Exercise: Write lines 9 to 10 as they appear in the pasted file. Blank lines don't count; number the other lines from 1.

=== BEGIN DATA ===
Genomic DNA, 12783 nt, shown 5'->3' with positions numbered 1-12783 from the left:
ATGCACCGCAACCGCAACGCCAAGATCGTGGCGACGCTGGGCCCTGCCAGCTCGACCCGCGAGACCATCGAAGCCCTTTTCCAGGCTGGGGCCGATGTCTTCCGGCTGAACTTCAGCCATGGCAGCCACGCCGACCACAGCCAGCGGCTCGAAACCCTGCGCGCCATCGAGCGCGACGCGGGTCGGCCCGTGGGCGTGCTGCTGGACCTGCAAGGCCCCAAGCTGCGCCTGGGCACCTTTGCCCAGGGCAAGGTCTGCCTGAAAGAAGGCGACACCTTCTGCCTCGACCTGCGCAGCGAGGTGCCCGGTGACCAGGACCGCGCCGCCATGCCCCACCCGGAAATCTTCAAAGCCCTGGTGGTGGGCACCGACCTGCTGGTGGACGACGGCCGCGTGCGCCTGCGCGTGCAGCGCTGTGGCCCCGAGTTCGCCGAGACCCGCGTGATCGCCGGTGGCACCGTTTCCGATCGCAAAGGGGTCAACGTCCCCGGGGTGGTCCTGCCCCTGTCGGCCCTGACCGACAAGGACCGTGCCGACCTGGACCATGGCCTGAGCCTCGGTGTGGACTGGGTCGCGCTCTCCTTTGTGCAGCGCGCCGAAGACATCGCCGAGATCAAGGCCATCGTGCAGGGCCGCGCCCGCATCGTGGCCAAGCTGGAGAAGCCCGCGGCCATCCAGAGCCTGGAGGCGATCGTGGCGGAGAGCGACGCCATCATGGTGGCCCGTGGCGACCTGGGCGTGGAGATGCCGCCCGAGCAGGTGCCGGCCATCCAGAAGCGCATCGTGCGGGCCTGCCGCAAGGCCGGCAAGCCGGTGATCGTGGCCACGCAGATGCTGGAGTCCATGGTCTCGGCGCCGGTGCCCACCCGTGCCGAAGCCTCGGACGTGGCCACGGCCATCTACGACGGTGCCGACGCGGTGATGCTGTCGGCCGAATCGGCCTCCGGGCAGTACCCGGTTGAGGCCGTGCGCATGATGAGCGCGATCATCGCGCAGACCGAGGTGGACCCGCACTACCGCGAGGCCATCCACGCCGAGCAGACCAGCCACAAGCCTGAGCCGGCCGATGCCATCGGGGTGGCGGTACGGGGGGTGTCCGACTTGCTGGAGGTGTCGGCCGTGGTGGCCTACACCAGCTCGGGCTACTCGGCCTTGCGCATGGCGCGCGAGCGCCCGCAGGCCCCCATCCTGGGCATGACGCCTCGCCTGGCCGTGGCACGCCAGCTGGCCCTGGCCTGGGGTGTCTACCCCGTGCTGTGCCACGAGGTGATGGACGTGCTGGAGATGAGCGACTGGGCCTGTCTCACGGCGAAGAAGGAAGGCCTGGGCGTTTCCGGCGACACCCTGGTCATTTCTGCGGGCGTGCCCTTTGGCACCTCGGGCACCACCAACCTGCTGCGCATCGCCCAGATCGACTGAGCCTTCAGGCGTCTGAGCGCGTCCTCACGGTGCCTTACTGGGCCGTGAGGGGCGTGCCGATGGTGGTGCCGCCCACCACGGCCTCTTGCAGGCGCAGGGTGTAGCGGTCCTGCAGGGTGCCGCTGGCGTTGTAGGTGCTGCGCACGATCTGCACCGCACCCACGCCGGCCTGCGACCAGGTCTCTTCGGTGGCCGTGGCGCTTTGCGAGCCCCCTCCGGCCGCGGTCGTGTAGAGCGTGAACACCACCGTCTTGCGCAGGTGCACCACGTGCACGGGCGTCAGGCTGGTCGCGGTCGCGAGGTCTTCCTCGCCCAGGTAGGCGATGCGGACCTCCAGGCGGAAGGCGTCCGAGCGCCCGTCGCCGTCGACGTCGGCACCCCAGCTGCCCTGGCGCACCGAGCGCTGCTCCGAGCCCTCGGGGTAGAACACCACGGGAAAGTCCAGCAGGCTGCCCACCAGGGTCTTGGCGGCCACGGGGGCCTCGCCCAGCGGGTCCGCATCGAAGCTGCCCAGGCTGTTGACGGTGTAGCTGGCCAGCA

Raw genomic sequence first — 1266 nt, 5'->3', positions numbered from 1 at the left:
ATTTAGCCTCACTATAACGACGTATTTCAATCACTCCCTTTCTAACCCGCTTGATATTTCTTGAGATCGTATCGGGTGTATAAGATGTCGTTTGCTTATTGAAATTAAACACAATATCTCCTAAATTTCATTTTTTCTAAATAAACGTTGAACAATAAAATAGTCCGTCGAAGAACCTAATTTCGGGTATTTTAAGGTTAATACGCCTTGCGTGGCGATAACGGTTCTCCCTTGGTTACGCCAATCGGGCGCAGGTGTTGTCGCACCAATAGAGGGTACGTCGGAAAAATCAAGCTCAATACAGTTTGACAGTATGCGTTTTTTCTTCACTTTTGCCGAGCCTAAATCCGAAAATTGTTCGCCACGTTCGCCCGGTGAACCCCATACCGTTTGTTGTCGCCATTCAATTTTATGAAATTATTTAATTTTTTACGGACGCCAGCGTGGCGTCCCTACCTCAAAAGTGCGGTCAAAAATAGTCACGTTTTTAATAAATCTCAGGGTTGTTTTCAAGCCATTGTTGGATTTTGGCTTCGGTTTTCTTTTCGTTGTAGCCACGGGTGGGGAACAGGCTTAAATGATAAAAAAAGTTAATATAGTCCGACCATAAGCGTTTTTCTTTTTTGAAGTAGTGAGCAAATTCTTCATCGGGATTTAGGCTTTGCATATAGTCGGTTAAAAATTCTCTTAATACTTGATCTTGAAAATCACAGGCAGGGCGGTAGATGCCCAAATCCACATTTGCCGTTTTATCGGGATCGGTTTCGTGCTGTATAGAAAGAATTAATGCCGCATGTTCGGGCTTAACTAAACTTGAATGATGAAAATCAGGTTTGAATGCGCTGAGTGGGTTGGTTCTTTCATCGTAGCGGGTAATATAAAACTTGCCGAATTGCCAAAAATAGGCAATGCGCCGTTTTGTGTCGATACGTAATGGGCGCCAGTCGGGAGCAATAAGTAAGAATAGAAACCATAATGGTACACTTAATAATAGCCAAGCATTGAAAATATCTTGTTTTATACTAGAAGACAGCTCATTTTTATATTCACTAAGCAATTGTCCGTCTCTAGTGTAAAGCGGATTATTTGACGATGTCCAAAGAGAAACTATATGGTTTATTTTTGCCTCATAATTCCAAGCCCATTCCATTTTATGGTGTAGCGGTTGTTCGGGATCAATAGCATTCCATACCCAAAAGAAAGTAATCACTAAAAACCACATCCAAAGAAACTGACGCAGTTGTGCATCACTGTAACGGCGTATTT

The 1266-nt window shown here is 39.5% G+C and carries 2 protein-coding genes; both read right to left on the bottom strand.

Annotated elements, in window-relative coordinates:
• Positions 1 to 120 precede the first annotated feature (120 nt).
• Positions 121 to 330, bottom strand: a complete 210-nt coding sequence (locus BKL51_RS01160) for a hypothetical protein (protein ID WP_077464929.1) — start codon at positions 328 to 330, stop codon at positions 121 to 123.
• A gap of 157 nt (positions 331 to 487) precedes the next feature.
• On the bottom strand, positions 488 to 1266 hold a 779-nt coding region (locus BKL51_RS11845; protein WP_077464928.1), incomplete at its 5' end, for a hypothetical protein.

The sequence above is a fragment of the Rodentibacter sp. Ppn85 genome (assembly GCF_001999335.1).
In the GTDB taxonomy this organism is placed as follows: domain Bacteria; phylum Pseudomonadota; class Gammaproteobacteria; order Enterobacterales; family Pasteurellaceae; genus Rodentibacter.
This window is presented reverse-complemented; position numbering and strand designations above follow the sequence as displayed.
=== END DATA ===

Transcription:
• A gap of 157 nt (positions 331 to 487) precedes the next feature.
• On the bottom strand, positions 488 to 1266 hold a 779-nt coding region (locus BKL51_RS11845; protein WP_077464928.1), incomplete at its 5' end, for a hypothetical protein.